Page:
The company had raised up to US$15 million from thousands of investors since August through the token sale by "falsely promising a 13-fold profit in less than a month", according to a release. In October, Quebec's Superior Court ruled LaCroix was in contempt of court for continuing to solicit investment into PlexCoins.
The U.S. Securities and Exchange Commission (SEC) has yet to show its hand regarding potential oversight of bitcoin, other cryptocurrencies, and initial coin offerings (ICOs).
While Canada's Autorité des marchés financiers (the "AMF"), issued an order against Plexcoin back in July, but the ICO seemingly still proceeded, suggesting potential difficulties with enforcing the order as the project's website remains live at the time of writing. In February 2013, Lacroix and his then company Micro-Prêts pleaded guilty before the Court of Quebec to six charges of illegal distribution, illegal practice and misrepresentations.
The SEC alleged that PlexCorps violated securities laws by marketing and selling up to $15m worth of cryptocurrencies, also called PlexCoins, to investors in the U.S. and elsewhere.More news: Deutsche Bank gets subpoena from Mueller on Trump accounts
PlexCorps promotional materials claimed the company's executives could not be identified for security and privacy reasons when in reality this was because Lacroix had already been pursued by Canadian authorities for securities law violations, the agency said. Lacroix, Paradis-Royer and PlexCorps have been charged with violating the anti-fraud provisions, and Lacroix and PlexCorps with violating the registration provision, of the USA federal securities laws.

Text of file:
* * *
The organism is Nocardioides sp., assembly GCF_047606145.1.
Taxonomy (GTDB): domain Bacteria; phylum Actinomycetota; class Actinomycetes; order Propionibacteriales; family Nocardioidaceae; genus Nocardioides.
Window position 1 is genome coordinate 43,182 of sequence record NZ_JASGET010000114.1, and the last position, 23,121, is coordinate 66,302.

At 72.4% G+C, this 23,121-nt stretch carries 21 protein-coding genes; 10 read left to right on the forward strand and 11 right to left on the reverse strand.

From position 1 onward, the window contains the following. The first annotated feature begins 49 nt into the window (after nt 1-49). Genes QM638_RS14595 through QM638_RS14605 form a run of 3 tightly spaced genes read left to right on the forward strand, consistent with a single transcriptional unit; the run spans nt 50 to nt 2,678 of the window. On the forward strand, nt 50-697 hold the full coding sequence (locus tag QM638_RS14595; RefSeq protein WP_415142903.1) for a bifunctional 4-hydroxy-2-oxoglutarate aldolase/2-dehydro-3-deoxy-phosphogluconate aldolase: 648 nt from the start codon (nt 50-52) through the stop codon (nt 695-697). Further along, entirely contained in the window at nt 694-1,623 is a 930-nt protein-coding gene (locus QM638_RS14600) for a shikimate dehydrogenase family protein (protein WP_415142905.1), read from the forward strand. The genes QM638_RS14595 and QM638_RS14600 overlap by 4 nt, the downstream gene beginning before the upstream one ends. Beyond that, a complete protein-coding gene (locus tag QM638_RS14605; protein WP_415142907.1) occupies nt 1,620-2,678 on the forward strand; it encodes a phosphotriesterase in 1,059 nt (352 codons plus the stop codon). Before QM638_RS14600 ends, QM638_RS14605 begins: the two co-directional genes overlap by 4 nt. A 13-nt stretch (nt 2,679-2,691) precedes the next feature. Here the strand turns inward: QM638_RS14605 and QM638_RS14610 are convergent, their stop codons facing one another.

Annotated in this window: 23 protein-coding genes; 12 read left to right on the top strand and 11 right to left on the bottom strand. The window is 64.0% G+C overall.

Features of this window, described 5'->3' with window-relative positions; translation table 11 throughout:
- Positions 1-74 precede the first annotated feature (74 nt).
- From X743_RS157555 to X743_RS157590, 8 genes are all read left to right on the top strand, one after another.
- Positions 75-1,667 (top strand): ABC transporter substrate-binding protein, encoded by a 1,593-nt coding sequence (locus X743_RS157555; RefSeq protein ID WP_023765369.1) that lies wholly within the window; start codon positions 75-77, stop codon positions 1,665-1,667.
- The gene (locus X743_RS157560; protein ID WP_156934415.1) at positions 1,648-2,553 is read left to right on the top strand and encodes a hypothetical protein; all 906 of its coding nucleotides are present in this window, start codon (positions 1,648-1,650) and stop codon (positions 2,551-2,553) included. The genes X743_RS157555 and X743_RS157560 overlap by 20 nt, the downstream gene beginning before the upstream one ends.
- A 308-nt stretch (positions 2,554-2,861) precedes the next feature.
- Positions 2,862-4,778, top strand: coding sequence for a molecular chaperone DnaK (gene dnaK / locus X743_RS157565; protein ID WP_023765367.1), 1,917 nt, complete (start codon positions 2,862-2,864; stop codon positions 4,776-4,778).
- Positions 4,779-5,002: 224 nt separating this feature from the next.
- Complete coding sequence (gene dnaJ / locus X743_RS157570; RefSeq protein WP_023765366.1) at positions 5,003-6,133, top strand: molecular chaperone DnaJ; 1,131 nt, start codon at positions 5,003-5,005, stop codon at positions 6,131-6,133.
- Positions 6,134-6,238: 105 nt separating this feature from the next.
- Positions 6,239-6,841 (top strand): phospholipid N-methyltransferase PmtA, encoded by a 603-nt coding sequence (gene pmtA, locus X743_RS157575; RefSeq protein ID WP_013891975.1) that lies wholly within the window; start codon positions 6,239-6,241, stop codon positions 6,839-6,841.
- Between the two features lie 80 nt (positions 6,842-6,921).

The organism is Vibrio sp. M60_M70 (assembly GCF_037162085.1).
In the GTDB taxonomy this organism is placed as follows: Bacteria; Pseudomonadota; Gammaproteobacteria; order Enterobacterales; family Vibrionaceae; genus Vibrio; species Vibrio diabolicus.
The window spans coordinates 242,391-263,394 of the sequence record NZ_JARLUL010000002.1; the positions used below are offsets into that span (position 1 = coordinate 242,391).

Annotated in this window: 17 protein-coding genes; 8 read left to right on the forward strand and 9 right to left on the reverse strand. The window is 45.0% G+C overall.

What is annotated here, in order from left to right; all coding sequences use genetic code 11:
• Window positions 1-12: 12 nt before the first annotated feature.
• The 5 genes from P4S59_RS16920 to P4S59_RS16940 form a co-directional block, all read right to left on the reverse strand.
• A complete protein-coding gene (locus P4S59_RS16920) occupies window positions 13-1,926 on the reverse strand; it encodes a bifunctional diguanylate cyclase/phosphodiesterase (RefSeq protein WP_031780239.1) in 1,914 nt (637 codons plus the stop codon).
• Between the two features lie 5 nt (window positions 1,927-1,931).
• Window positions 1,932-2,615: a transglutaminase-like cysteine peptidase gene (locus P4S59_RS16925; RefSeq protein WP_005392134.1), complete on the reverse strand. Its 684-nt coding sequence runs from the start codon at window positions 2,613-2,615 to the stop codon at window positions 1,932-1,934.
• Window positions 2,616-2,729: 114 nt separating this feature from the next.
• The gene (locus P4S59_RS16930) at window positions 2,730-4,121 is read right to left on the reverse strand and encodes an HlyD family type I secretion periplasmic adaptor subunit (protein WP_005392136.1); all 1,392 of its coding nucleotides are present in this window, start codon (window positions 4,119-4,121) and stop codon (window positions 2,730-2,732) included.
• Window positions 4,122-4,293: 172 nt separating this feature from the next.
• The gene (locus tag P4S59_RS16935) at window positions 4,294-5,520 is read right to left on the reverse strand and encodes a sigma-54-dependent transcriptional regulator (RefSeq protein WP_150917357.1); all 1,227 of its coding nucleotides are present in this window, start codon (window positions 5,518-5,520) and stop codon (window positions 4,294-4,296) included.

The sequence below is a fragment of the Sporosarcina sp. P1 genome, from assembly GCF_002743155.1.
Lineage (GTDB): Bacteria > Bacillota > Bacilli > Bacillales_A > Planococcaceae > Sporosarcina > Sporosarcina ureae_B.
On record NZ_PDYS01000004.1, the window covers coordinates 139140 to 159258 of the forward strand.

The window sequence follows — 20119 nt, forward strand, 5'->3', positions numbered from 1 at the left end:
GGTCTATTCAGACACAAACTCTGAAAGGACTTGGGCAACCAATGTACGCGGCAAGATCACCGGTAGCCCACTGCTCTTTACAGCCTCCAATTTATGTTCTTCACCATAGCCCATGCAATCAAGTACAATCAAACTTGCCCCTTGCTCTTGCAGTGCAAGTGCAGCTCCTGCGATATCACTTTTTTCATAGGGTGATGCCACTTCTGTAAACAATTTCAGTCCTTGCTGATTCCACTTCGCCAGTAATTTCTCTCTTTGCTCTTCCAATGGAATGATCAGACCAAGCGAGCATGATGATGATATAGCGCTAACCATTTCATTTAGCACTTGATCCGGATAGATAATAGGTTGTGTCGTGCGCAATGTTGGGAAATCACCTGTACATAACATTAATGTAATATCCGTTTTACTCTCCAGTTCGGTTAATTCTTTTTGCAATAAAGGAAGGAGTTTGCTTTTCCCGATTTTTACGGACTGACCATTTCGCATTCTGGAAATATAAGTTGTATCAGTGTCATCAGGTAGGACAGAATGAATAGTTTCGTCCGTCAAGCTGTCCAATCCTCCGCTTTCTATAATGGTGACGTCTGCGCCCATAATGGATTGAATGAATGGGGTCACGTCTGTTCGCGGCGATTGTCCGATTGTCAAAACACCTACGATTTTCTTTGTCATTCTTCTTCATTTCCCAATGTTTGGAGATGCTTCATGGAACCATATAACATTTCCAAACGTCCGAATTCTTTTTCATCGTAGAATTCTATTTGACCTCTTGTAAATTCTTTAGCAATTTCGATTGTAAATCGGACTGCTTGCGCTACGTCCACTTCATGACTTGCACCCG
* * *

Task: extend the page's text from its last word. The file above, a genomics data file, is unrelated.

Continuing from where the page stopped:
PlexCoin's case is the first to be brought by the SEC's new Cyber Unit, which was created in September to target violations involving distributed ledger technology and initial coin offerings (ICOs) as part of a new effort to fight cybercrime.
The charges were the first to be filed by the SEC's Cyber Unit, a newly formed group tasked to closely watch ICOs, among other digital innovations that could possibly harm investors.
The action was taken by SEC's new Cyber Unit with SEC further charging Lacroix's partner, Sabrina Paradis-Royer, in connection with the scheme. The SEC would also have Lacroix and Paradis-Royer barred from offering digital securities, and have Lacroix barred from holding officer-and-director positions.